Pause momentarily, though, and consider whether it would really even matter to you, in your daily life, what caused the differences between groups — genetics, environments, or some combination of the two? Would that knowledge inform, or should it inform, how you treat the neighbor who lives beside you?
If to avoid being a racist, one has to maintain that all groups are the same (or that differences only emerge from one or two socially acceptable causes), then we are going to have to spend a great deal of time lying to ourselves and ignoring the world we confront every day.
None of this diminishes the fact that racism is real, and that it has an ugly history. But many people, especially intellectuals, go to elaborate lengths to explain every possible difference between groups by appealing to a discriminatory culture. If the outcome is different, one group must be oppressing the other group. Maybe they’re right, but that should be settled by investigation rather than by assumption.
So, What is Racism and Who Are the Racists?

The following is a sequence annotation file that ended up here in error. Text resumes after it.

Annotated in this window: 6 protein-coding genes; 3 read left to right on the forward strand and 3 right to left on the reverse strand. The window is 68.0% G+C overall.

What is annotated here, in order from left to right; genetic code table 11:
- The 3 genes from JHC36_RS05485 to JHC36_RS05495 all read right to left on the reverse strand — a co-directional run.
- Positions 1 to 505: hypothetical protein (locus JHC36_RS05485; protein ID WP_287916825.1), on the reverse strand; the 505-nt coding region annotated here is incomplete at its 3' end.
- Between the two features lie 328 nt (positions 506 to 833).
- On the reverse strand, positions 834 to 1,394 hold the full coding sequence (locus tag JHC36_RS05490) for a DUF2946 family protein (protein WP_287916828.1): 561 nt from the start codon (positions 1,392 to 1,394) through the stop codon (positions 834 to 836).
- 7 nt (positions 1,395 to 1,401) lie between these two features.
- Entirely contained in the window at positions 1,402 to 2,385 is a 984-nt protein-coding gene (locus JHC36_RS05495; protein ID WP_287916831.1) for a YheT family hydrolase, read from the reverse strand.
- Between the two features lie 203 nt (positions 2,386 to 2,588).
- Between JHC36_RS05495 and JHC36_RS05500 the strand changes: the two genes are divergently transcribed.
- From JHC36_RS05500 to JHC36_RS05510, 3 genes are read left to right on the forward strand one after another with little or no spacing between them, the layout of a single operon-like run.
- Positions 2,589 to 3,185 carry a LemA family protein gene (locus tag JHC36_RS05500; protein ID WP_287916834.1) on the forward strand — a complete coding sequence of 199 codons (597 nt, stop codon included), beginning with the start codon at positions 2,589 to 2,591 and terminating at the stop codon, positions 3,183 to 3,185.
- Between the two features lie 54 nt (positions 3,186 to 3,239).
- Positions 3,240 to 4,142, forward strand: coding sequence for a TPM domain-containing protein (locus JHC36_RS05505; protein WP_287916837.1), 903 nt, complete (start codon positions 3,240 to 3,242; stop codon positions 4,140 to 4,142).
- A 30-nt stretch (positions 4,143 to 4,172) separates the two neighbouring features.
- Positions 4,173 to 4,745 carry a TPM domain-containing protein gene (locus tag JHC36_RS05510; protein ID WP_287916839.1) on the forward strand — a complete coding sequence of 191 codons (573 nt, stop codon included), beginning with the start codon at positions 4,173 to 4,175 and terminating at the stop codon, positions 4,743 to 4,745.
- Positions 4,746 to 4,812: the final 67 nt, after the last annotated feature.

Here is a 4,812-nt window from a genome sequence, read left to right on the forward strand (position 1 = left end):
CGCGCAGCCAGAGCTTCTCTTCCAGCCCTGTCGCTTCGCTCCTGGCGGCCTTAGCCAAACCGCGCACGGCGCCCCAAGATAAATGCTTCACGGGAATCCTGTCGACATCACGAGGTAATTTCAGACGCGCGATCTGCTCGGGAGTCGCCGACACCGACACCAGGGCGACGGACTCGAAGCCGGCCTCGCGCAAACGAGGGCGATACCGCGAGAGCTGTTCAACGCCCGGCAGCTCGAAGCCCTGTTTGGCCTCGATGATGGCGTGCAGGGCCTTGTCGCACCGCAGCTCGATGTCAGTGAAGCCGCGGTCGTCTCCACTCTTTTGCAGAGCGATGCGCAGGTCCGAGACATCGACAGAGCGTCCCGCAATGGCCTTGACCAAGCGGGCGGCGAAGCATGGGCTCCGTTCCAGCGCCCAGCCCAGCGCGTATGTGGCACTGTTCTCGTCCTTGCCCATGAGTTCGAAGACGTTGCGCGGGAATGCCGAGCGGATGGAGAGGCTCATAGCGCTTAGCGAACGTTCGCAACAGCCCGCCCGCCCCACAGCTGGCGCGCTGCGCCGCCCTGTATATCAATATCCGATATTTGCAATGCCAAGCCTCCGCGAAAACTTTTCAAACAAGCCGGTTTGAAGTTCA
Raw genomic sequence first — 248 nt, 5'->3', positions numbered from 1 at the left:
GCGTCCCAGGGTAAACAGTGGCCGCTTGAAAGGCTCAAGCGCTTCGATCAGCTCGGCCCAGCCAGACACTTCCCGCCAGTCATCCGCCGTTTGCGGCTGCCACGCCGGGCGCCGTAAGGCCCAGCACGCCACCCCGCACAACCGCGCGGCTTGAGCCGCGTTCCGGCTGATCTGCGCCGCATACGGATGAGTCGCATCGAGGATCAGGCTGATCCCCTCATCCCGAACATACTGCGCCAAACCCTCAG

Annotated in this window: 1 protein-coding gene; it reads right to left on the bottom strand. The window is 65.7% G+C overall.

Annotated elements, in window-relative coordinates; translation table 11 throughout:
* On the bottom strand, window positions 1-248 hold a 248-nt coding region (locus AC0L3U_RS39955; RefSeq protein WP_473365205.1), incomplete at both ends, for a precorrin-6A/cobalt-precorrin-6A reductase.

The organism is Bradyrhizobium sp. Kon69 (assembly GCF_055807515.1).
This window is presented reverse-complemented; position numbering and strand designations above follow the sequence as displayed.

If believing in the reality of race, or the existence of race differences, is not equivalent to racism, then what is? The issue seems to have everything to do with the worth placed on individuals. If an individual is assigned more or less worth depending only on the racial group they identify with (or are identified with by outsiders), that is racism. By using this definition, we avoid the worries about both group differences and race differences. Group differences will either exist, or not, and they’ll be caused in part – or not at all – by biological factors, and none of that will alter the worth of the individual in question.
The case for moral equality and individual dignity does not rest on genetic or ancestral identity. It rests on compassion and a desire to judge an individual by the “content of his or her character” rather than the various groups to which they belong.
We are not arguing that racism has vanished, or that racists don’t exist. We’re making precisely the opposite argument. There are racists out in the world. They assign the same level of worth to everyone from a given group.
John McWhorter recently wrote an essay relevant to the current discussion. As McWhorter notes, at some point the term “’racist’ starts to come off as a mere angry bludgeon used by a certain set of people committed to moral condemnation and comfortable with shutting down exchange.”
Our search for cultural tumors must be constrained. If everything is cancer, then nothing is.
Jonathan Anomaly is a Lecturer at Duke University and Research Assistant Professor at UNC Chapel Hill
Brian Boutwell is an Associate Professor of Criminology and Criminal Justice at Saint Louis University. Follow him on Twitter @fsnole1